Five-year winter price trend reverses in 2011

James Nason, 01/08/2011

Latest National Livestock Reporting Service figures underline the departure that has occurred away from traditional price trends so far this winter.

Over the past five years the Eastern Young Cattle Indicator has risen by 2 per cent on average during the winter period, according to the NLRS.

The benchmark young cattle price index closed at 371.5c/kg last Friday, more than 4pc lower than its June 1 level of 388.25c/kg.

However the two month trend also masks a 6pc year-on-year increase in the average value of the EYCI during July 2011 (376c/kg), compared to July 2010.

That increase was largely driven by a sharp reduction in supply, with throughput during July 13pc lower than July 2010 and 14pc lower than the month of June.

The throughput data highlights the focus on herd rebuilding that is underway with yearling heifer offerings during July down by 24pc on year-ago levels, and cow yardings back by 16pc.

The high Australian dollar and consequent impact on demand for Australian beef in Japan and the US were also underlined in latest NLRS price data.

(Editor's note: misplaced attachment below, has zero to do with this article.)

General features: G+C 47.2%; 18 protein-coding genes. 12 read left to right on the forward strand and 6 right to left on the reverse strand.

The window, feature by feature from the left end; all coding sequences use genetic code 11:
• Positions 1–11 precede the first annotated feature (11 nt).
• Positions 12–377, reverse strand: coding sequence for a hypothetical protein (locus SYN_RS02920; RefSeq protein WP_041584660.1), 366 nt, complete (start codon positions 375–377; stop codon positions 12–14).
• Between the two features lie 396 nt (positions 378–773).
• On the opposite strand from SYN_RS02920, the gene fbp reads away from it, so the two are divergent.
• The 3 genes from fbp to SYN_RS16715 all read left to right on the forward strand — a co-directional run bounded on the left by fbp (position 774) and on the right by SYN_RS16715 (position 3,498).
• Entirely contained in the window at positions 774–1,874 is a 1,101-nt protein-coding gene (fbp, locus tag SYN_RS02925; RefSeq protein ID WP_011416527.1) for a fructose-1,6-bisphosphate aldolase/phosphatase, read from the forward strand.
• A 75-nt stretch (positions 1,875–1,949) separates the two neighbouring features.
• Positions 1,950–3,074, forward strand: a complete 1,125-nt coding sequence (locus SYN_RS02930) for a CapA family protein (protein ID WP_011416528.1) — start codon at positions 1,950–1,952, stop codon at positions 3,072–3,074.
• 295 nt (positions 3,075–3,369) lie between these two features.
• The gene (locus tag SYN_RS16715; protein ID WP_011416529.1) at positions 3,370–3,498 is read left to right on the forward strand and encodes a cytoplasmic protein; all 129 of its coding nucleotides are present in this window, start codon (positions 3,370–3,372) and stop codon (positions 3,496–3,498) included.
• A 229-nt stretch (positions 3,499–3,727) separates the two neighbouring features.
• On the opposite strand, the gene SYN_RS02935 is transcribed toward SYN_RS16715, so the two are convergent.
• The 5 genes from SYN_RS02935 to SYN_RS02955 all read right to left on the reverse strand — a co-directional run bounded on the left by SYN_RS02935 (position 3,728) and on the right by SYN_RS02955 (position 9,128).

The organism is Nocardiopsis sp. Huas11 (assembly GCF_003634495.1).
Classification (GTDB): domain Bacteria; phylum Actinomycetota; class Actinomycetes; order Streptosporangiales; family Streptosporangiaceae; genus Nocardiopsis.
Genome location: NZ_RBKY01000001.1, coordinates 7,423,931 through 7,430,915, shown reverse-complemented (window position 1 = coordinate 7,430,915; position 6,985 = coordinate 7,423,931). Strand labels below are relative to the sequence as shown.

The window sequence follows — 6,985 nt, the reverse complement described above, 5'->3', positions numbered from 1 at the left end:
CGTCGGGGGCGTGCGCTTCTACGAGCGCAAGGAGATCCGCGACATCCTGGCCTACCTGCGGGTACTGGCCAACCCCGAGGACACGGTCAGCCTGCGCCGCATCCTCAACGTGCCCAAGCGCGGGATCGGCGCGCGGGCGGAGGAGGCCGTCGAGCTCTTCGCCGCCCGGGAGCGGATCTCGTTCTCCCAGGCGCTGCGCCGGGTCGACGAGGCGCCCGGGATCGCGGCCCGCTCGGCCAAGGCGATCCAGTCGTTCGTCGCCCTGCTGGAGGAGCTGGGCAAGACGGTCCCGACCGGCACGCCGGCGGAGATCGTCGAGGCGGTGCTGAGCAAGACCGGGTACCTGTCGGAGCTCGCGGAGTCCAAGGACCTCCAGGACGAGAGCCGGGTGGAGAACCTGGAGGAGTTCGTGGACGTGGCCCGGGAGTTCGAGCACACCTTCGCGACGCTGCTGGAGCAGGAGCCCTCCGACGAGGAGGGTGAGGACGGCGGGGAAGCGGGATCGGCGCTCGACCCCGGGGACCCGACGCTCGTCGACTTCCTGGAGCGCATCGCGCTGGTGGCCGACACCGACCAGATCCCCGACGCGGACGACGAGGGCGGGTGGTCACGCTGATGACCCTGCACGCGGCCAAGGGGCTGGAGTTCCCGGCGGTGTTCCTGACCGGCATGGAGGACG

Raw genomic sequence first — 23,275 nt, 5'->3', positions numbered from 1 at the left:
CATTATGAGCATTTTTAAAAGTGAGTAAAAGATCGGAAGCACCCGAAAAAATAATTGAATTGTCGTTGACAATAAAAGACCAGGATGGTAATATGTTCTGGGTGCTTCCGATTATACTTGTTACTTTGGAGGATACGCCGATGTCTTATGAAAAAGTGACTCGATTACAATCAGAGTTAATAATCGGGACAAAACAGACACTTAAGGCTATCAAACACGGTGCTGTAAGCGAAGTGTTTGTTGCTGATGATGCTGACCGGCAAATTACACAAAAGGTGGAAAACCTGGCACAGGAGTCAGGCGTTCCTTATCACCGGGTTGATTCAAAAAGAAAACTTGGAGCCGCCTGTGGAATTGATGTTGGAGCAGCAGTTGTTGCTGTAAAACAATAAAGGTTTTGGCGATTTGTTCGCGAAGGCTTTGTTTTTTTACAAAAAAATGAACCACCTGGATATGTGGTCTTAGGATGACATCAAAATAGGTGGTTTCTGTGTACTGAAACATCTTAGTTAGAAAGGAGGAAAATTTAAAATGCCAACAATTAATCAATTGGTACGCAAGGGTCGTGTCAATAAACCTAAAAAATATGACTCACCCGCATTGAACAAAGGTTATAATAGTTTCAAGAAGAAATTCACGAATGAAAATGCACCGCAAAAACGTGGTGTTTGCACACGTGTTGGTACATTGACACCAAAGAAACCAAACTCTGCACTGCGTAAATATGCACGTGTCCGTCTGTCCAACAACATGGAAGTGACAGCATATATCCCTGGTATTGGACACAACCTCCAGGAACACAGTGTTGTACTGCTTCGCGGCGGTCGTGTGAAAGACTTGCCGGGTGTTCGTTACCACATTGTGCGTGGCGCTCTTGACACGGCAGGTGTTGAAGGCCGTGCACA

The heavy steer indicator closed at 178c/kg last Friday, 3pc lower than early June.

“Since the start of April, indicative chilled beef returns for Australian beef exports to Japan have declined 8-19pc in $A terms, which has clearly transferred to lower prices for heavy steers in recent months,” MLA reported last Friday.

“In contrast, the same export prices in USc/lb terms have only declined 1-10pc, illustrating the impact for Australian exporters from the record high $A."

A similar impact is evident in the US grinding beef market.

The indicative 90CL price in $A terms has fallen by 15pc in the past three months, compared to only 8pc in USc/lb terms.

“Indeed, while this week’s indicative 90CL price in USc/lb terms was up 20pc on the same week last year, for Australian exporters prices were 3pc below last year. “

Despite a continued decline in young cattle prices since reaching a peak of 424.25c/kg on March 28, prices held relatively stable in July, varying by only 3pc variation during the month. 


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